Viewpoint: Support Hochul’s visionary N.Y. Housing Compact

Viewpoint: Support Hochul’s visionary N.Y. Housing Compact
Karen Rubin, Columnist

“Pretty please” hasn’t worked. So Gov. Kathy Hochul has brought out sticks and carrots to satisfy the decades-old unrequited demand for more housing to undergird the state’s economic development held back not by dollars, entrepreneurship or innovation, but by the lack of affordable housing.

Democratic legislators, spooked by what they can expect is the 2023 bail reform political poison pill, pose an alternative carrots-and-sticks approach, providing money incentive for municipalities that offer a plan and more money when they implement it instead of a cavalry.)

Hochul’s NY Housing Compact is a bold, visionary plan to create more than 800,000 new homes statewide over the next decade. Far from the “attack on our suburban communities” and “threat to our suburban way of life,” that predictably comes principally from Republicans (Jack Martins, Bruce Blakeman, Jennifer DeSena) and politically skittish Democrats, it is not a “one-size fits all” mandate, but gives municipalities full rein to come up with their own solutions.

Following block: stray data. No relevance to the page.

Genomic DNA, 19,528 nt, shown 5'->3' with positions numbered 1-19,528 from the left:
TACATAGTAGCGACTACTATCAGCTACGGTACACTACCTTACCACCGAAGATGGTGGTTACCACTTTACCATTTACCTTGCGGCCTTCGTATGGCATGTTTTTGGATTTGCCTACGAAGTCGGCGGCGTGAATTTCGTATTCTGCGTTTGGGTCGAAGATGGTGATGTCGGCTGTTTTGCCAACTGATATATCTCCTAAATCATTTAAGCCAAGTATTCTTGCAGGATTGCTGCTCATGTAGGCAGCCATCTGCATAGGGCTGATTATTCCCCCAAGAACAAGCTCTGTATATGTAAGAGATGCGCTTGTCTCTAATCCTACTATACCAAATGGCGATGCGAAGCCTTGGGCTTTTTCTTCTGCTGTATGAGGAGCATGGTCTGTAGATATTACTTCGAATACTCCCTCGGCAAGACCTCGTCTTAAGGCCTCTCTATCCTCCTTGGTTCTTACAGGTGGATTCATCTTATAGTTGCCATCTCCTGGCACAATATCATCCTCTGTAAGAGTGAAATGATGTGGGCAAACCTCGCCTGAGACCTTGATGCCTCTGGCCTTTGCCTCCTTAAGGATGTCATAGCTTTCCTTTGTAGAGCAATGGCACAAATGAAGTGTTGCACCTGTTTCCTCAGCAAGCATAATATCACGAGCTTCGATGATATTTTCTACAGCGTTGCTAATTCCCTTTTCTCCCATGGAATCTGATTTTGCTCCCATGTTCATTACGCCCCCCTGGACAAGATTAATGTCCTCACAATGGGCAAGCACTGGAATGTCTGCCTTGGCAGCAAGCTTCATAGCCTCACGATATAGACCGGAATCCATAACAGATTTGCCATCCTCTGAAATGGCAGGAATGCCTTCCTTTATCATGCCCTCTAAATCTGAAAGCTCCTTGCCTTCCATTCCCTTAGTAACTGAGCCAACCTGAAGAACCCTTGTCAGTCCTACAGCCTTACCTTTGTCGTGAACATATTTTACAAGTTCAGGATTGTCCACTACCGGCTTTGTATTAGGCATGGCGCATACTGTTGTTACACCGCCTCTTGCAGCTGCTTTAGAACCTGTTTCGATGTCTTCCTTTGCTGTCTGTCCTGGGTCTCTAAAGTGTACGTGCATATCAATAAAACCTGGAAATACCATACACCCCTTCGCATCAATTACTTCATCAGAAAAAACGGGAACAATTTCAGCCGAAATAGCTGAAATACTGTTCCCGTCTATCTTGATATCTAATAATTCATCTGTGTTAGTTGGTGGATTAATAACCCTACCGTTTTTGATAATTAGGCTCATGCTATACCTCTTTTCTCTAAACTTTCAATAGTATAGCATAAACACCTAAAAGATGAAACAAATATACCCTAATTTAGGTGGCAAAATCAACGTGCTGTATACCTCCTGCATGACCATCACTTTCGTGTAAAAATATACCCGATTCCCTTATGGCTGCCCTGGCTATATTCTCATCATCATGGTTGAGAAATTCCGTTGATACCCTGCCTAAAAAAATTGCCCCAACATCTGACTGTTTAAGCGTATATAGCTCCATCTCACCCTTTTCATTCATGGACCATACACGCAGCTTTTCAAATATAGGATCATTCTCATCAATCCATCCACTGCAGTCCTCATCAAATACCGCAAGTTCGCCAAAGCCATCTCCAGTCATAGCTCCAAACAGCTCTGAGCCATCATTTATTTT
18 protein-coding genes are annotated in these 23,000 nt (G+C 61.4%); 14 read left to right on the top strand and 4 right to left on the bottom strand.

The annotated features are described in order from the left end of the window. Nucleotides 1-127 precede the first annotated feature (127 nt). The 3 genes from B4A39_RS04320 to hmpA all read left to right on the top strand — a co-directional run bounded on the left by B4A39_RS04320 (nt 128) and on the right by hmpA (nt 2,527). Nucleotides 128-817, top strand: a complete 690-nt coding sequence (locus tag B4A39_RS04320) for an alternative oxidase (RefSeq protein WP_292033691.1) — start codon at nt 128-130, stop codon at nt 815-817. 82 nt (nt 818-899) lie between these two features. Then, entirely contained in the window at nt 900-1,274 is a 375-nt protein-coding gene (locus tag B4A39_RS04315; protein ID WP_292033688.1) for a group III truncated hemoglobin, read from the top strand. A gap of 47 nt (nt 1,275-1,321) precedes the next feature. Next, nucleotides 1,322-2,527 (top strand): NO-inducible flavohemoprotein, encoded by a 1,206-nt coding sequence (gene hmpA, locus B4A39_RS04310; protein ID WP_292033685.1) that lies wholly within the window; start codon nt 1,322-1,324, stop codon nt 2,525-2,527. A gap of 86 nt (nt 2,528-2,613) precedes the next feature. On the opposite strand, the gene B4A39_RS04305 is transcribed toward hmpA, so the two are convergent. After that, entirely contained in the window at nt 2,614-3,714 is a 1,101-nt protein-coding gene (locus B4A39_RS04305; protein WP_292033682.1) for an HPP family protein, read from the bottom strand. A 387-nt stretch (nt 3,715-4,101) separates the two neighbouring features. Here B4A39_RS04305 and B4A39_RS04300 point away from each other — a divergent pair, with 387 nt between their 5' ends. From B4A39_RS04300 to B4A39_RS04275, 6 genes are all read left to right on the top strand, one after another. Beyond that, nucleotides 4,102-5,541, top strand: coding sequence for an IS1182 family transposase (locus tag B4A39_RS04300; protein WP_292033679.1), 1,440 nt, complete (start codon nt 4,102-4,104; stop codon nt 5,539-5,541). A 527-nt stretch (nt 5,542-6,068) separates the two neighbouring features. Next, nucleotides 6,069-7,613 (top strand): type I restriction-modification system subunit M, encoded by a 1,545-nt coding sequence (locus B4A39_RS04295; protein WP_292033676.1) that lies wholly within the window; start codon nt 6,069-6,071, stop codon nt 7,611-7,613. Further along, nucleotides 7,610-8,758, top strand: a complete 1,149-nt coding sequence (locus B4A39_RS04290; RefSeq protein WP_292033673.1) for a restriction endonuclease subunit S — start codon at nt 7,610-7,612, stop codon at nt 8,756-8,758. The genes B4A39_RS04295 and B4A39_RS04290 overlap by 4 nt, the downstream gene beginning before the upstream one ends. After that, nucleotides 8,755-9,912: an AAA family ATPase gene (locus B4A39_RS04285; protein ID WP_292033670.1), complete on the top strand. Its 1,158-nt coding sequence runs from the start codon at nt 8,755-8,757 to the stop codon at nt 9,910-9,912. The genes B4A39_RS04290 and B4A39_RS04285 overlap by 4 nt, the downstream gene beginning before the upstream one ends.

But come up with solutions they must. Because housing is a crisis that threatens to hold back necessary economic development and keep our suburbs from decaying into unsustainability. How do you “Save Our Suburbs” (the catchy slogan opponents use) if young people can’t afford to buy the homes built for families? And the fact is “suburban lifestyle” has always been changing and must change (it is code for the systemic racism that has resulted in Long Island still being one of the most segregated in the country).

Hochul’s proposal would require localities to rezone the area within one-half mile of MTA/LIRR rail stations in the next three years to achieve 3% housing growth unless the area already meets density requirements. For areas within 15 miles of New York City, which means much of Nassau County, localities not meeting state targets would need to rezone to allow up to 50 housing units per acre (25 housing units per acre elsewhere) unless they already meet that target.